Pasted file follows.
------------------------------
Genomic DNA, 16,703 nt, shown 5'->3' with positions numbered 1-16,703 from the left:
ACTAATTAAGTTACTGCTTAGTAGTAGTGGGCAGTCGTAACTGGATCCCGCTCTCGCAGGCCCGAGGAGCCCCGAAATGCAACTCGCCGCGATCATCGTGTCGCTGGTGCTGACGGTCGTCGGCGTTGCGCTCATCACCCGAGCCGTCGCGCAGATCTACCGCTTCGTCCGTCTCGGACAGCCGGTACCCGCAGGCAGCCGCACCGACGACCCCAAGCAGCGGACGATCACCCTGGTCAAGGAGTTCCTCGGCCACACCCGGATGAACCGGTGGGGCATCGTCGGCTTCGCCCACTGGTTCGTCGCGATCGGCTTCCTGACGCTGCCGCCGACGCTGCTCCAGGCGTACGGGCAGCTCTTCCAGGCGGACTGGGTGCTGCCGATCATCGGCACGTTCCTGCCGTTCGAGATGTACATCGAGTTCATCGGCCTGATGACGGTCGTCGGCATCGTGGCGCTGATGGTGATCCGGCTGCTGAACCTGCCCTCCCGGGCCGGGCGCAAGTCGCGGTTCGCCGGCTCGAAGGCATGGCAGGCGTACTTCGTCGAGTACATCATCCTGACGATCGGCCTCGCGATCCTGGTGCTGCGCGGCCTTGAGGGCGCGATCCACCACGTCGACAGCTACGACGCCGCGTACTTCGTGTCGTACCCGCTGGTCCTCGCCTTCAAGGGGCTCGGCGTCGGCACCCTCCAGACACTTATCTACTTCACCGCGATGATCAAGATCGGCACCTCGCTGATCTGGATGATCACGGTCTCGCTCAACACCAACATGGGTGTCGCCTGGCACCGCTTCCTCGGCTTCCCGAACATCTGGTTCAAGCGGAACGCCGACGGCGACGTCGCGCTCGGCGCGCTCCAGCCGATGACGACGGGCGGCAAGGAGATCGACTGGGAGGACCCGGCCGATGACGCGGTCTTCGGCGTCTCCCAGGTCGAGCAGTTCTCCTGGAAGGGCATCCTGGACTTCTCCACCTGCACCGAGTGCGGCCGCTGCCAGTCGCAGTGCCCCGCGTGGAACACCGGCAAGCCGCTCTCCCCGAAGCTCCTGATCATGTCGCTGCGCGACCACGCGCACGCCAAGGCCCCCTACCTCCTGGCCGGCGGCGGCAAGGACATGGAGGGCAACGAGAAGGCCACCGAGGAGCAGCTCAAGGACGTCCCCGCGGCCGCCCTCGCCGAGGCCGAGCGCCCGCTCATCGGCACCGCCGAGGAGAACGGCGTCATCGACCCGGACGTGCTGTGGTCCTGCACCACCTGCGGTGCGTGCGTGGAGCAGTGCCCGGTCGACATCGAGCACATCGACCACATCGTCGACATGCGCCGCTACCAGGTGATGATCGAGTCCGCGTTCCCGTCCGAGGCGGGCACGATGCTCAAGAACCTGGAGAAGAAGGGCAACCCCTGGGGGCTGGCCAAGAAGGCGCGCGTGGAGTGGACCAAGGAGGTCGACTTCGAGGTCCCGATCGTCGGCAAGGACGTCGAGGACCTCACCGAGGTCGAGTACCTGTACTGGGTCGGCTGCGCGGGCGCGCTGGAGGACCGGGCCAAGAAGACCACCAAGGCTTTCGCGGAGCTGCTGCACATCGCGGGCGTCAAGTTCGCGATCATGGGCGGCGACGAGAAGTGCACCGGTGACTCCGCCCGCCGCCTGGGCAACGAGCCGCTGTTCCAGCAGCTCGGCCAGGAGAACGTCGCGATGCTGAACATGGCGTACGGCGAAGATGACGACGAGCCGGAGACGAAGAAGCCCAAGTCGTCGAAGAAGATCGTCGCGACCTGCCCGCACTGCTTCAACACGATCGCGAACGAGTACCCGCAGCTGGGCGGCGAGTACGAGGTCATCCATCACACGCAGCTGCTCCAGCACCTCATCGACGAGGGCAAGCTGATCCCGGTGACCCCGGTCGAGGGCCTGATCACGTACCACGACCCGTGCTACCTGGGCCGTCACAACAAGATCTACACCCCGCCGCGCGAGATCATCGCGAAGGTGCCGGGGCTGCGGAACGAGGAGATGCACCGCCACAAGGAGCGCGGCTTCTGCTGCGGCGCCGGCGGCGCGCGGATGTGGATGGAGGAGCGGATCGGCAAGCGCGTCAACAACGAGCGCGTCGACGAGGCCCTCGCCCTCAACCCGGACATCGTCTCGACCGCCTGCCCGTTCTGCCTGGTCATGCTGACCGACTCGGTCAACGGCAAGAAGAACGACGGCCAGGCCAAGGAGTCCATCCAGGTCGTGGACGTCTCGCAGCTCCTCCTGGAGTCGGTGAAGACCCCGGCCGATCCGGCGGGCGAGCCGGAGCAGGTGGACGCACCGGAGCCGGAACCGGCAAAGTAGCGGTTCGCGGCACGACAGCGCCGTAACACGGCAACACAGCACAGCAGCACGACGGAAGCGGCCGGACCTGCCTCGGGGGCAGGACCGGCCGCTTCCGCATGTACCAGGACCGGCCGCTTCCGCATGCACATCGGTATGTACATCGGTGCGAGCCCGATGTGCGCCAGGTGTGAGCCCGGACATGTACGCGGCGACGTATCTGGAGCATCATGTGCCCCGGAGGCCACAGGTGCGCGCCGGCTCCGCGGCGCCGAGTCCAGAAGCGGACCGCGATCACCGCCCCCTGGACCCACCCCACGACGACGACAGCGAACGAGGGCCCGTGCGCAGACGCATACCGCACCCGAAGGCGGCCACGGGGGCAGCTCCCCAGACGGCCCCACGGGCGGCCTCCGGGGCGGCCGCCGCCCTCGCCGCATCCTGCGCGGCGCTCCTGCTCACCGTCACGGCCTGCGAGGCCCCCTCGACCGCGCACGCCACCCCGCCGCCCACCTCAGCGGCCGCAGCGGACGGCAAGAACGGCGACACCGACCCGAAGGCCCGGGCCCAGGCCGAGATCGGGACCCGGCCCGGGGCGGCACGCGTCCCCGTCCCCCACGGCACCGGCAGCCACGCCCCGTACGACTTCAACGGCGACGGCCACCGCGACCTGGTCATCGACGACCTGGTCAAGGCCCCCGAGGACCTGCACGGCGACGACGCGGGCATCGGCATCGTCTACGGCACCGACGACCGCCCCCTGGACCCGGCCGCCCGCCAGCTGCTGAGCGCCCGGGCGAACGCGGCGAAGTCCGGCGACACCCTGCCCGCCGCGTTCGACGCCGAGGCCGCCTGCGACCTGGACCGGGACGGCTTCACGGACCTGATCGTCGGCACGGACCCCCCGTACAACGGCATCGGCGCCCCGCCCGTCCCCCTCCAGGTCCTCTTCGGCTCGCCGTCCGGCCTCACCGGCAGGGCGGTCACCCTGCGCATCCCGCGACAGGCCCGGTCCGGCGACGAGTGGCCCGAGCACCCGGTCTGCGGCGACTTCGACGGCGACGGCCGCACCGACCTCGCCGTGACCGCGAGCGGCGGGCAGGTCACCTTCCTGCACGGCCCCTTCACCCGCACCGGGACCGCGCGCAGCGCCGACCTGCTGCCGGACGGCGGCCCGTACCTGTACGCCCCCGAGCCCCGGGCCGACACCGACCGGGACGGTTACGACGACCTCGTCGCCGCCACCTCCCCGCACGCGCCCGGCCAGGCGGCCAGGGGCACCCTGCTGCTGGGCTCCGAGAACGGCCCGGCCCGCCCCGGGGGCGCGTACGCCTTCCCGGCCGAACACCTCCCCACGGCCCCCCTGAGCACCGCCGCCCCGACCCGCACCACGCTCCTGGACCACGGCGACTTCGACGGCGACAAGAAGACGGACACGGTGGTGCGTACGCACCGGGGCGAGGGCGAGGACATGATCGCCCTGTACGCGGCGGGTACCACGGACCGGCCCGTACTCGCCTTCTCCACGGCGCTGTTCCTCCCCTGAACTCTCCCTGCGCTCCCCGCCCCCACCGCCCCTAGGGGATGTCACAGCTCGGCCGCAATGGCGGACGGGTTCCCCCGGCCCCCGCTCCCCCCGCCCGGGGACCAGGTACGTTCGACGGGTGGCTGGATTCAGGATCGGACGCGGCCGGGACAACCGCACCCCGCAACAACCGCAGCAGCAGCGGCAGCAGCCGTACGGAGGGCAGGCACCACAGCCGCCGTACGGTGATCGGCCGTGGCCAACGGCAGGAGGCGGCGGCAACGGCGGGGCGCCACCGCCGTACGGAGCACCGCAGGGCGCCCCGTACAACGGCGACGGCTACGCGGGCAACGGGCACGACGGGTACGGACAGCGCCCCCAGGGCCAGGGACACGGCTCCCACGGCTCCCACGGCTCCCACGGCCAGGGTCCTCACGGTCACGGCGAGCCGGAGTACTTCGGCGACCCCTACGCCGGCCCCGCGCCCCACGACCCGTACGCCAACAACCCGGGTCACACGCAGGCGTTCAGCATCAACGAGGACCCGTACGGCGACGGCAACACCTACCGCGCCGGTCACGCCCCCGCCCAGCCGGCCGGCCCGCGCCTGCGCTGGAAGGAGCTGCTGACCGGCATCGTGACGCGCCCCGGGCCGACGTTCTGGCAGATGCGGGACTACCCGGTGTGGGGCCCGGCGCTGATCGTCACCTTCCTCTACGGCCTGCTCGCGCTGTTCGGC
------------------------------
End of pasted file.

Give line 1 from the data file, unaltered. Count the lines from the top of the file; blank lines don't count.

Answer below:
Genomic DNA, 16,703 nt, shown 5'->3' with positions numbered 1-16,703 from the left: